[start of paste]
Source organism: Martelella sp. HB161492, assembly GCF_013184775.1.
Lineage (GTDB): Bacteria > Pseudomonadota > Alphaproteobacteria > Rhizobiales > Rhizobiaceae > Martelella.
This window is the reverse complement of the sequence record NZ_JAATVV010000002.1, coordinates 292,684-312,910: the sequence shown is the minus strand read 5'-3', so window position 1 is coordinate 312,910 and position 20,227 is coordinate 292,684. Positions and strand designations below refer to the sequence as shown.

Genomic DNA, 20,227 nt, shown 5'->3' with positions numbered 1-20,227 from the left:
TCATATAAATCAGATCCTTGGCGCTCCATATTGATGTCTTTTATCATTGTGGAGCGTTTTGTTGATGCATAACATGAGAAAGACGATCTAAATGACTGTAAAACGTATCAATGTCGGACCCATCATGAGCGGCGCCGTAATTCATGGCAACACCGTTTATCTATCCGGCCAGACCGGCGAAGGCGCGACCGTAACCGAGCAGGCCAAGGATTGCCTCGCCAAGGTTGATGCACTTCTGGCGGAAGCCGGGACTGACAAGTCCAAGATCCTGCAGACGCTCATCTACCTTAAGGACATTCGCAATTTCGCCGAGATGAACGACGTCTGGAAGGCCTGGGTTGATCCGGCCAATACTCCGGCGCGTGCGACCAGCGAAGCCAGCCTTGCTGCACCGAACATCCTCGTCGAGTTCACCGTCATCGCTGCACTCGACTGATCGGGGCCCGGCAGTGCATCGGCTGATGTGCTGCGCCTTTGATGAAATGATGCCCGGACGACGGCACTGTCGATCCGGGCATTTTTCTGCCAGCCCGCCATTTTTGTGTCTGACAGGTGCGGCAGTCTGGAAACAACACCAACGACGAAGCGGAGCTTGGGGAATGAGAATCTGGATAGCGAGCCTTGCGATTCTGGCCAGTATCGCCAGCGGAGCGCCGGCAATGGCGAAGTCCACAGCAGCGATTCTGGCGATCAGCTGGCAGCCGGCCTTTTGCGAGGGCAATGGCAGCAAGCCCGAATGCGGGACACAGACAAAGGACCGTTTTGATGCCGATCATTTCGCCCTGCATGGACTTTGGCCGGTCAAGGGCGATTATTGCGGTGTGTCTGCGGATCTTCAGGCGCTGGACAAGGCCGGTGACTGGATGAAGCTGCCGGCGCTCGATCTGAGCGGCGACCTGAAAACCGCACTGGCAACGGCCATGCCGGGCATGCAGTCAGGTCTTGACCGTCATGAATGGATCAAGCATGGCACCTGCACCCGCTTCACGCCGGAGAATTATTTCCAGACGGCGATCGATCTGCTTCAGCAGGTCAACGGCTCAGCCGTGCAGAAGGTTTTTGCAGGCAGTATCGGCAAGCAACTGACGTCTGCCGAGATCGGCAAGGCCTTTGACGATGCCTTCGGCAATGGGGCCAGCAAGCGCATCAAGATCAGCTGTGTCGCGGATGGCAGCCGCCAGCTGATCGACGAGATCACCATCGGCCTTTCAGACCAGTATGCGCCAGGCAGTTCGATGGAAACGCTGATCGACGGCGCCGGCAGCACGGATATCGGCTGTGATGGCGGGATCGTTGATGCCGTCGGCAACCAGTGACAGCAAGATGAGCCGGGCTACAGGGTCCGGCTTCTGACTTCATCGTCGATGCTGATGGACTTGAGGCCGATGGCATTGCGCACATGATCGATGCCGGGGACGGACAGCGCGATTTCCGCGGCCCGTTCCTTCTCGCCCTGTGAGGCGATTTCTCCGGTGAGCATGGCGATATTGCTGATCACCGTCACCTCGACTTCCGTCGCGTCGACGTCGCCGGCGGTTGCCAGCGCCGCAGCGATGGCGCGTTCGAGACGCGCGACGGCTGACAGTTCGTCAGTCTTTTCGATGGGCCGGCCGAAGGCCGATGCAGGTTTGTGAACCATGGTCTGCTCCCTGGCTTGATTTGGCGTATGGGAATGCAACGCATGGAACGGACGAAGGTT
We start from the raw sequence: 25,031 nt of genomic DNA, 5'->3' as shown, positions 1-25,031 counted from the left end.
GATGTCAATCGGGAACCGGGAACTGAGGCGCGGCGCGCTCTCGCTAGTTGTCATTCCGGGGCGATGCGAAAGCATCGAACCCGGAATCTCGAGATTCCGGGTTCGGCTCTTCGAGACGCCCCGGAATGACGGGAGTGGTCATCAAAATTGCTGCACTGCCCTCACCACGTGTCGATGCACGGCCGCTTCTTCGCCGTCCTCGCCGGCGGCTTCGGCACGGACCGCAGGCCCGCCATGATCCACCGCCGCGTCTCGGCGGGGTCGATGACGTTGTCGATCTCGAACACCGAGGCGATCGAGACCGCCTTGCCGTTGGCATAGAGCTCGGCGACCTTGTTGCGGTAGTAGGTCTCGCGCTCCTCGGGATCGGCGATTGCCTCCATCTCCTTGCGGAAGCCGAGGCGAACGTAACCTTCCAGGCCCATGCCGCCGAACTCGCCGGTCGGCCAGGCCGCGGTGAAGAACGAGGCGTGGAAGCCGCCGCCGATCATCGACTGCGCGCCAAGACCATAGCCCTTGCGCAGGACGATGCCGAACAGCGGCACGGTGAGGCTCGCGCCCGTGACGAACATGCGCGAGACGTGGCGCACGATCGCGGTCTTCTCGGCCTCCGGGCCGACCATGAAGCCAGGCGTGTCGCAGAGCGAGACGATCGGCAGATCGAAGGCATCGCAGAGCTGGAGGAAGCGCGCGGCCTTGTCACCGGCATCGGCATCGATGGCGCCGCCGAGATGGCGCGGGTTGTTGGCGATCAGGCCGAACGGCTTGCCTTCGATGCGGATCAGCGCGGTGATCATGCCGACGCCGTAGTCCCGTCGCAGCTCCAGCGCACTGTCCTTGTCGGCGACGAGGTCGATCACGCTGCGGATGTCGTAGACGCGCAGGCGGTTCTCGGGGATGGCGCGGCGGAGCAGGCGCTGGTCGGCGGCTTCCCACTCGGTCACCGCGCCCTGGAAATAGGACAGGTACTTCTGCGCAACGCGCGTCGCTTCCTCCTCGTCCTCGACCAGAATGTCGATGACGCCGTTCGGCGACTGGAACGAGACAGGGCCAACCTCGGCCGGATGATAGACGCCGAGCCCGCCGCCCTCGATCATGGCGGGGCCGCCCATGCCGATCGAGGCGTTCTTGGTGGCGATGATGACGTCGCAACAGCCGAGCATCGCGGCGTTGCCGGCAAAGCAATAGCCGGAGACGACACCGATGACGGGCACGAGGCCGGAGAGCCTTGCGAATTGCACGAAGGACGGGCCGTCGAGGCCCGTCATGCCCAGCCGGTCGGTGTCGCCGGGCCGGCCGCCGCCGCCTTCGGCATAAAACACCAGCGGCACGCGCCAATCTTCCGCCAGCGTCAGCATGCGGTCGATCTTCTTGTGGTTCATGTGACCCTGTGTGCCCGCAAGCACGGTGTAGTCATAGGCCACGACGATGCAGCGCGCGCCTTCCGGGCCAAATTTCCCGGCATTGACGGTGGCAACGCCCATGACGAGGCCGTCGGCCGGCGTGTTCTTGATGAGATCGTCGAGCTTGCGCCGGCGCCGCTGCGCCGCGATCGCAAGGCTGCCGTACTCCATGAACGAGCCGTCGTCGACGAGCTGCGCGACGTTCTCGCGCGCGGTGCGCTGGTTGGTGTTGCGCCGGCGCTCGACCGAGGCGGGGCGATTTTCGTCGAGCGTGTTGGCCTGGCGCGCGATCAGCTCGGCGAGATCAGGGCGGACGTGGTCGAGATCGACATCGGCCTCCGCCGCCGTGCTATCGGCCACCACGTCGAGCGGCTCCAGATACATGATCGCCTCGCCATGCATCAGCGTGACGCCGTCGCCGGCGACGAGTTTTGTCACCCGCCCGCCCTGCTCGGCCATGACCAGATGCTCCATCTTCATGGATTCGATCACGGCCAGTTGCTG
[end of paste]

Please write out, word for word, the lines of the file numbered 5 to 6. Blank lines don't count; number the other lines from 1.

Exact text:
TCATATAAATCAGATCCTTGGCGCTCCATATTGATGTCTTTTATCATTGTGGAGCGTTTTGTTGATGCATAACATGAGAAAGACGATCTAAATGACTGTAAAACGTATCAATGTCGGACCCATCATGAGCGGCGCCGTAATTCATGGCAACACCGTTTATCTATCCGGCCAGACCGGCGAAGGCGCGACCGTAACCGAGCAGGCCAAGGATTGCCTCGCCAAGGTTGATGCACTTCTGGCGGAAGCCGGGACTGACAAGTCCAAGATCCTGCAGACGCTCATCTACCTTAAGGACATTCGCAATTTCGCCGAGATGAACGACGTCTGGAAGGCCTGGGTTGATCCGGCCAATACTCCGGCGCGTGCGACCAGCGAAGCCAGCCTTGCTGCACCGAACATCCTCGTCGAGTTCACCGTCATCGCTGCACTCGACTGATCGGGGCCCGGCAGTGCATCGGCTGATGTGCTGCGCCTTTGATGAAATGATGCCCGGACGACGGCACTGTCGATCCGGGCATTTTTCTGCCAGCCCGCCATTTTTGTGTCTGACAGGTGCGGCAGTCTGGAAACAACACCAACGACGAAGCGGAGCTTGGGGAATGAGAATCTGGATAGCGAGCCTTGCGATTCTGGCCAGTATCGCCAGCGGAGCGCCGGCAATGGCGAAGTCCACAGCAGCGATTCTGGCGATCAGCTGGCAGCCGGCCTTTTGCGAGGGCAATGGCAGCAAGCCCGAATGCGGGACACAGACAAAGGACCGTTTTGATGCCGATCATTTCGCCCTGCATGGACTTTGGCCGGTCAAGGGCGATTATTGCGGTGTGTCTGCGGATCTTCAGGCGCTGGACAAGGCCGGTGACTGGATGAAGCTGCCGGCGCTCGATCTGAGCGGCGACCTGAAAACCGCACTGGCAACGGCCATGCCGGGCATGCAGTCAGGTCTTGACCGTCATGAATGGATCAAGCATGGCACCTGCACCCGCTTCACGCCGGAGAATTATTTCCAGACGGCGATCGATCTGCTTCAGCAGGTCAACGGCTCAGCCGTGCAGAAGGTTTTTGCAGGCAGTATCGGCAAGCAACTGACGTCTGCCGAGATCGGCAAGGCCTTTGACGATGCCTTCGGCAATGGGGCCAGCAAGCGCATCAAGATCAGCTGTGTCGCGGATGGCAGCCGCCAGCTGATCGACGAGATCACCATCGGCCTTTCAGACCAGTATGCGCCAGGCAGTTCGATGGAAACGCTGATCGACGGCGCCGGCAGCACGGATATCGGCTGTGATGGCGGGATCGTTGATGCCGTCGGCAACCAGTGACAGCAAGATGAGCCGGGCTACAGGGTCCGGCTTCTGACTTCATCGTCGATGCTGATGGACTTGAGGCCGATGGCATTGCGCACATGATCGATGCCGGGGACGGACAGCGCGATTTCCGCGGCCCGTTCCTTCTCGCCCTGTGAGGCGATTTCTCCGGTGAGCATGGCGATATTGCTGATCACCGTCACCTCGACTTCCGTCGCGTCGACGTCGCCGGCGGTTGCCAGCGCCGCAGCGATGGCGCGTTCGAGACGCGCGACGGCTGACAGTTCGTCAGTCTTTTCGATGGGCCGGCCGAAGGCCGATGCAGGTTTGTGAACCATGGTCTGCTCCCTGGCTTGATTTGGCGTATGGGAATGCAACGCATGGAACGGACGAAGGTT
We start from the raw sequence: 25,031 nt of genomic DNA, 5'->3' as shown, positions 1-25,031 counted from the left end.